The Bhagavad Gita is a dialogue between Krishna, "the Lord of Yoga," and Arjuna, the reluctant warrior, wherein Krishna explains the nature of the Self, divinity, and the universe. In this explanation, Krishna discusses many critical ideas, some of which are central to his teachings.
Relationship between the Self and the Divine
Almost every chapter discusses in detail the importance of the relationship between the Self and God, or the divine. In the particular teachings Krishna advocates, the Self and the divine are one and the same. This concept is called Advaita, or nondual. Krishna imparts to Arjuna that God permeates all beings in the universe. The "Self" is called atman in Sanskrit and in English loosely means "soul." This Self within each being is ultimately a piece, or spark, of God encased in a body. When the body falls away and all the karma built up from many lifetimes is released, the soul/Self returns to its original form as God. Consequently, Krishna tries to teach Arjuna the importance of deeply understanding the nature of the Self and its relationship with divinity.
Simply believing that the Self and God are one and the same is not quite what Krishna is talking about. People can hold this belief but not change their way of living or interacting with the sensory world. Krishna tells Arjuna about the primary yogic paths to understanding this union so as to transform completely the way a person exists in the world. This kind of understanding can be explained as an epiphany, or a spiritual awakening. It goes beyond simple knowledge and requires total transformation of a person's being. This interpretation and many others of the Bhagavad Gita translate this kind of transformational knowledge as "wisdom." The person who has reached this state of wisdom through yoga is a sage, or a master yogi. The devotee develops a serene mind, treats all beings equally, and experiences daily life without attachment. Someone who has achieved this state is less likely to be reborn when the physical body dies.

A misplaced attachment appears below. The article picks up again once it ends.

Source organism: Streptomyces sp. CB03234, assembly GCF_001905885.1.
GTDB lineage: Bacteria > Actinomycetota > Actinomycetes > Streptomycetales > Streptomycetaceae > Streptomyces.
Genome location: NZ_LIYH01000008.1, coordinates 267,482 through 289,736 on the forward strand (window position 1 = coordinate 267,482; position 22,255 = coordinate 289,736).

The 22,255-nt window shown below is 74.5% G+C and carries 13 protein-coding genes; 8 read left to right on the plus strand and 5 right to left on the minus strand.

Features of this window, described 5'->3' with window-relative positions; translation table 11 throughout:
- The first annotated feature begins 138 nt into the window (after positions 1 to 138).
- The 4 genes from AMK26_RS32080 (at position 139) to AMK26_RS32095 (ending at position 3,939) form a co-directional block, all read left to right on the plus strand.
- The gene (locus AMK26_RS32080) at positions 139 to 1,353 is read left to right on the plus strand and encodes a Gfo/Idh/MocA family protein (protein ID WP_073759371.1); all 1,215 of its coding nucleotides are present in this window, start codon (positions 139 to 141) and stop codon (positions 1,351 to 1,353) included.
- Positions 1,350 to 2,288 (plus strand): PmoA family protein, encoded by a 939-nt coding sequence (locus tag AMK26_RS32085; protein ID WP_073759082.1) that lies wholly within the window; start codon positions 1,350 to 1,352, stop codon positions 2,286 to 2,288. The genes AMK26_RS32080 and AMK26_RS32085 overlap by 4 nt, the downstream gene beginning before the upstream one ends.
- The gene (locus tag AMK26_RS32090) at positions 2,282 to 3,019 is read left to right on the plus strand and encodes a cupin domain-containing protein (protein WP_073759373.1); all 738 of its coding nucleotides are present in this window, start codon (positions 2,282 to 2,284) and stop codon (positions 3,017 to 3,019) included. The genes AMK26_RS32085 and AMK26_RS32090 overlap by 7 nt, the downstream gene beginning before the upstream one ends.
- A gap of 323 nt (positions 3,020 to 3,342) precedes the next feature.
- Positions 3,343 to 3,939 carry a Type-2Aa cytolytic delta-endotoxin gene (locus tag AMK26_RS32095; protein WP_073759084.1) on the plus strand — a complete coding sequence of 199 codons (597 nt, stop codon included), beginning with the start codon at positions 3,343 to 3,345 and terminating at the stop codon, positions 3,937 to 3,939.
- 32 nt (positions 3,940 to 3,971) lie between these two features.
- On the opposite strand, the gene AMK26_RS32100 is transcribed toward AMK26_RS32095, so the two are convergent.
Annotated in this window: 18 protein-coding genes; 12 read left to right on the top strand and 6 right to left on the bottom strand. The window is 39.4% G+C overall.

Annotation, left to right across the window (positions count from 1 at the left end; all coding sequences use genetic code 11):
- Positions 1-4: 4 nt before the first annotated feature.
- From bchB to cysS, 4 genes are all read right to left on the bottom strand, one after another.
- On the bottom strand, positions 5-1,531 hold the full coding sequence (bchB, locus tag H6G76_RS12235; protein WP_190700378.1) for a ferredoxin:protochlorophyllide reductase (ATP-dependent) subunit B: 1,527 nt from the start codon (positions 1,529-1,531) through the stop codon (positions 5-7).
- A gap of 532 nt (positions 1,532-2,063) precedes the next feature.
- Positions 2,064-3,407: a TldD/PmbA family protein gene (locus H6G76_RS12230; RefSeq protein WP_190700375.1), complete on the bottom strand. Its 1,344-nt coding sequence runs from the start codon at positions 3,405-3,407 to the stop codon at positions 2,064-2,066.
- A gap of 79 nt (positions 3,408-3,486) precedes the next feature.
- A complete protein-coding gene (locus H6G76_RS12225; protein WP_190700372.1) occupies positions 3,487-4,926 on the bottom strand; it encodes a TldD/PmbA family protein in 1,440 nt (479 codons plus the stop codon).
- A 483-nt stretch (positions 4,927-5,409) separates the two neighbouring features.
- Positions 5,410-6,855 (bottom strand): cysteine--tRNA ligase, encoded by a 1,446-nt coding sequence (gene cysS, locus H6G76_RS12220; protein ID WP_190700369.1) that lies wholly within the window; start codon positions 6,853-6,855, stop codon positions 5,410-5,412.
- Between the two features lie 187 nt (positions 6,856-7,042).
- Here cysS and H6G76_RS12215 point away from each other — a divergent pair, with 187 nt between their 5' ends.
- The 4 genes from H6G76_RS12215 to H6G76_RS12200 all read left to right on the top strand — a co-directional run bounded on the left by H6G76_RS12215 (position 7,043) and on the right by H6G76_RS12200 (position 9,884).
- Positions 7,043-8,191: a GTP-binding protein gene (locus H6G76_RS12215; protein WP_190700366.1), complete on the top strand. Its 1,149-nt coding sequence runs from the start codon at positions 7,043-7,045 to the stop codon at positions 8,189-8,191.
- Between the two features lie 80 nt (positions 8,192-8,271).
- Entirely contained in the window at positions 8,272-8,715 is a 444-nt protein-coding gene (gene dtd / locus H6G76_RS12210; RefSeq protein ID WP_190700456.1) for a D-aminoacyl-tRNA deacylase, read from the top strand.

One can free oneself from the cycle of suffering and rebirth through several types of yoga, all of which require devoted meditation. Only through disciplining the mind through meditation can a person reach an understanding of the Self and God. Although a devotee may meditate while studying scripture or doing right action, the ability to focus the mind is critical in any yogic path. Krishna stresses the virtue of self-discipline because it is necessary for schooling the mind into the committed meditation that will transform a person. To comprehend the Self, a person must learn to let go of sensory experiences and remain unattached to desire. People who are blown about by their senses, bodily whims, longings, and emotions cannot achieve the required stillness. The Self is ultimately unaffected by all these things and is ever present. Yoga allows one to be anchored in this larger Self that is unchanging and timeless. A person attached to a physical body and trapped by feelings and desires that produce an endless cycle of suffering lacks this joyous freedom. The only way out of this cycle is to realize the true nature of the Self. Krishna leads the way for Arjuna's fulfillment by teaching him how to commit his heart and mind to the yoga of action.
Path of Right Action